Tiny garden bird stages fightback

One of Britain's most distinctive garden birds is responding to the challenges of climate change by enjoying a bumper year, according to Norfolk-based scientists.

One of Britain's most distinctive garden birds is responding to the challenges of climate change by enjoying a bumper year, according to Norfolk-based scientists.

Officials from the British Trust for Ornithology (BTO) said they had received reports of a huge increase in the numbers of long-tailed tits, despite a bad breeding season for other garden species.

Latest figures from the organisation's Garden BirdWatch survey revealed that 43pc of participants received visits from the endearing birds during the last week of 2008, compared to just 25pc at the same time in 2007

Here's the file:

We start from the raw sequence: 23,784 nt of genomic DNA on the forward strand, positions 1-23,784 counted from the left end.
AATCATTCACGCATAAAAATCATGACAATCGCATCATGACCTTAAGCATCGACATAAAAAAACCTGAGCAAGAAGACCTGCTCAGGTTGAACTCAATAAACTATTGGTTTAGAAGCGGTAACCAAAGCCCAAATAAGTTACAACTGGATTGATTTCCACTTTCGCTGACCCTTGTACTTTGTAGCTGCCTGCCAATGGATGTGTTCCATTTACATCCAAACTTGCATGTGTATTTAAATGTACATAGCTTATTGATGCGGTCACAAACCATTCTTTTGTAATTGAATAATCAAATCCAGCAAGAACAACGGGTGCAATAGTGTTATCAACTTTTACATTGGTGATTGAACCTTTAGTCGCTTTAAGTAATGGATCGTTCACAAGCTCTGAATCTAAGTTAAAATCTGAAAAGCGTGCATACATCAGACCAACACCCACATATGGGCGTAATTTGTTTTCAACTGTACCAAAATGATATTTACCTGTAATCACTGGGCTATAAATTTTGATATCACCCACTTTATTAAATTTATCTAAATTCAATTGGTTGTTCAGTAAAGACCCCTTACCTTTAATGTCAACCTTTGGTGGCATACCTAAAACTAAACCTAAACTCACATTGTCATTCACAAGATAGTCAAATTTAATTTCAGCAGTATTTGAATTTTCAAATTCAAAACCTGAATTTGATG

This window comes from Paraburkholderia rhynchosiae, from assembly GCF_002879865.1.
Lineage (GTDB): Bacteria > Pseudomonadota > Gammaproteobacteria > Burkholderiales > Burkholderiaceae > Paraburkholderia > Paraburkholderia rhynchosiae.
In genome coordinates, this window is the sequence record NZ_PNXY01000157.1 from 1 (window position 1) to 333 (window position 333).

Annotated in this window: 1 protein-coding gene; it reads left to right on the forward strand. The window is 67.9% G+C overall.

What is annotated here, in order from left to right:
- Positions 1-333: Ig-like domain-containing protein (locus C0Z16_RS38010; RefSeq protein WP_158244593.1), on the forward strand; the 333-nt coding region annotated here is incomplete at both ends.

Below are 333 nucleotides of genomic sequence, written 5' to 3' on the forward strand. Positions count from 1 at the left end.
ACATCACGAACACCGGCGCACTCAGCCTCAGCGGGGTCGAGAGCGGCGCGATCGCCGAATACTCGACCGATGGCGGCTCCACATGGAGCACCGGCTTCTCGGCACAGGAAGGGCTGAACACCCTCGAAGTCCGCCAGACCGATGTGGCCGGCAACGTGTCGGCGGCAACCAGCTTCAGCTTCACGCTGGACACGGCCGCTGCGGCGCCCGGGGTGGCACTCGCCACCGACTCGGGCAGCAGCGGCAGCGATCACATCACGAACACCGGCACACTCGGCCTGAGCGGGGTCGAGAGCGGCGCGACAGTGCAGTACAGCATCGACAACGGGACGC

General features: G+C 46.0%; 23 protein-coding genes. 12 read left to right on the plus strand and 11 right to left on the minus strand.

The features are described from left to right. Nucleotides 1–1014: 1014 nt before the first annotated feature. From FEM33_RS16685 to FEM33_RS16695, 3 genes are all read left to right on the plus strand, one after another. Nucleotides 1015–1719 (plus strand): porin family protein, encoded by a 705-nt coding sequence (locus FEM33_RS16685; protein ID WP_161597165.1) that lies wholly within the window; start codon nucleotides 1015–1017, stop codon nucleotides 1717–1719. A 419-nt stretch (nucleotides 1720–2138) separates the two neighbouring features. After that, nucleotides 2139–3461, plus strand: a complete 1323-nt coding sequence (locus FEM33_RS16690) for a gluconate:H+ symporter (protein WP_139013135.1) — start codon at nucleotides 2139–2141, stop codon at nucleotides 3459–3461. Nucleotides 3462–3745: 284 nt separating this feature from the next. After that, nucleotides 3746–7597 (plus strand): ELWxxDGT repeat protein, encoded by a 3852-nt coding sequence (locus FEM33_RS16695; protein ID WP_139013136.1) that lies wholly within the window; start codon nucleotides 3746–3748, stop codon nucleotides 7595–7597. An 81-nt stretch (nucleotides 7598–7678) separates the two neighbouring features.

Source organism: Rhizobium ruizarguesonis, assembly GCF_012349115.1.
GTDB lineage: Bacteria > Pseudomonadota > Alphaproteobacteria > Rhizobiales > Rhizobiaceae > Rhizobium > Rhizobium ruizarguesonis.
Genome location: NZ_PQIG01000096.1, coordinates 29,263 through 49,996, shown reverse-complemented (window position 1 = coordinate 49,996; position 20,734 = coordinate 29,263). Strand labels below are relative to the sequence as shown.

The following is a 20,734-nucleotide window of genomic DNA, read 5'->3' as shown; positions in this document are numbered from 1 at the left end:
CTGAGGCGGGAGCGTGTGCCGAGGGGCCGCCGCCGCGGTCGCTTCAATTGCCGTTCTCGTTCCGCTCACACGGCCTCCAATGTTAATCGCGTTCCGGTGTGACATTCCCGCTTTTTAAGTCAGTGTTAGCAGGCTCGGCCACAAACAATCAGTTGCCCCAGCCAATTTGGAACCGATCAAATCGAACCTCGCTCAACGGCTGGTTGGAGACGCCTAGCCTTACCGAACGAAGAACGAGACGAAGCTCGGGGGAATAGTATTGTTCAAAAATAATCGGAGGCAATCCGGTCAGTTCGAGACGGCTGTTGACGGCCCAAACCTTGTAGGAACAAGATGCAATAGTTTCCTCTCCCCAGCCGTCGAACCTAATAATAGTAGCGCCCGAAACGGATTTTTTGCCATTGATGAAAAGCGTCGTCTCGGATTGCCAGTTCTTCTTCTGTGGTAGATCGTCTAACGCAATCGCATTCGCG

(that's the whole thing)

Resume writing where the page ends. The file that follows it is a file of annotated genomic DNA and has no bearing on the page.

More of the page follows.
Staff at the Thetford-based research centre said that long-tailed tit populations had been boosted by a run of mild winters and a productive breeding season. Research had also revealed that the garden bird had responded to climatic changes by laying eggs earlier and avoiding the damaging effects of early summer rains.


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It comes after the summers of 2007 and 2008 were wash-outs for many garden birds, with the blackbird, great tit, and song thrush showing productivity rates of less than 70pc and the robin, garden warbler, and great tit had their worst recorded breeding season ever last year.

Amy Lewis, Garden BirdWatch development officer, said: “Long-tailed tits are remarkable birds and it's great to see them doing so well. While it's nice to have some good news for a change the recent snow and ice may have hit them hard. We need people to join in and help us monitor their numbers this spring so that we can chart how they've fared. Garden BirdWatch is a nationally important project and is easy and fun to do.”

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